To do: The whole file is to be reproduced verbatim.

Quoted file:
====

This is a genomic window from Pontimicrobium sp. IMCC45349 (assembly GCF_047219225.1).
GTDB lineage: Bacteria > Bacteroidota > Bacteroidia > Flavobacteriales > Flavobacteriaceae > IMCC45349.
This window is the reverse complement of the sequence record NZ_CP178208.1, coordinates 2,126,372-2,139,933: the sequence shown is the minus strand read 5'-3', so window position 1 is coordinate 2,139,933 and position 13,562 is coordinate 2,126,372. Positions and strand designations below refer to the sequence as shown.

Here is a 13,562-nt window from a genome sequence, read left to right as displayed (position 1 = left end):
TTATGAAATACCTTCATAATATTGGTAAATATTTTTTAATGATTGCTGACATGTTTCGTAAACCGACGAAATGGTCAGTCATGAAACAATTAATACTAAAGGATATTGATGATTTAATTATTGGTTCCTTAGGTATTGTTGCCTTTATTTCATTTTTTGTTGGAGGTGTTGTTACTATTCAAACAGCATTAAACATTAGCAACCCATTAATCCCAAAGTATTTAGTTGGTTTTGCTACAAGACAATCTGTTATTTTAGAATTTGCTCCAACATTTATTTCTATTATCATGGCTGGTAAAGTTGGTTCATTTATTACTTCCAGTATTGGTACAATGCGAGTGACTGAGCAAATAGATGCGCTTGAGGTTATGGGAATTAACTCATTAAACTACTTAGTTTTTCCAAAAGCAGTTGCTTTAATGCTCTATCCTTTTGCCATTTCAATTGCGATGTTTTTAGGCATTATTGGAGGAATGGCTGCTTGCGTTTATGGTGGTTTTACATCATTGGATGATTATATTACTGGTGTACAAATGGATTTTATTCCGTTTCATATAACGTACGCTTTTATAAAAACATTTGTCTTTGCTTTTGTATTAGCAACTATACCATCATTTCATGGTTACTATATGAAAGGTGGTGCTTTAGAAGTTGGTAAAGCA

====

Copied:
This is a genomic window from Pontimicrobium sp. IMCC45349 (assembly GCF_047219225.1).
GTDB lineage: Bacteria > Bacteroidota > Bacteroidia > Flavobacteriales > Flavobacteriaceae > IMCC45349.
This window is the reverse complement of the sequence record NZ_CP178208.1, coordinates 2,126,372-2,139,933: the sequence shown is the minus strand read 5'-3', so window position 1 is coordinate 2,139,933 and position 13,562 is coordinate 2,126,372. Positions and strand designations below refer to the sequence as shown.

Here is a 13,562-nt window from a genome sequence, read left to right as displayed (position 1 = left end):
TTATGAAATACCTTCATAATATTGGTAAATATTTTTTAATGATTGCTGACATGTTTCGTAAACCGACGAAATGGTCAGTCATGAAACAATTAATACTAAAGGATATTGATGATTTAATTATTGGTTCCTTAGGTATTGTTGCCTTTATTTCATTTTTTGTTGGAGGTGTTGTTACTATTCAAACAGCATTAAACATTAGCAACCCATTAATCCCAAAGTATTTAGTTGGTTTTGCTACAAGACAATCTGTTATTTTAGAATTTGCTCCAACATTTATTTCTATTATCATGGCTGGTAAAGTTGGTTCATTTATTACTTCCAGTATTGGTACAATGCGAGTGACTGAGCAAATAGATGCGCTTGAGGTTATGGGAATTAACTCATTAAACTACTTAGTTTTTCCAAAAGCAGTTGCTTTAATGCTCTATCCTTTTGCCATTTCAATTGCGATGTTTTTAGGCATTATTGGAGGAATGGCTGCTTGCGTTTATGGTGGTTTTACATCATTGGATGATTATATTACTGGTGTACAAATGGATTTTATTCCGTTTCATATAACGTACGCTTTTATAAAAACATTTGTCTTTGCTTTTGTATTAGCAACTATACCATCATTTCATGGTTACTATATGAAAGGTGGTGCTTTAGAAGTTGGTAAAGCA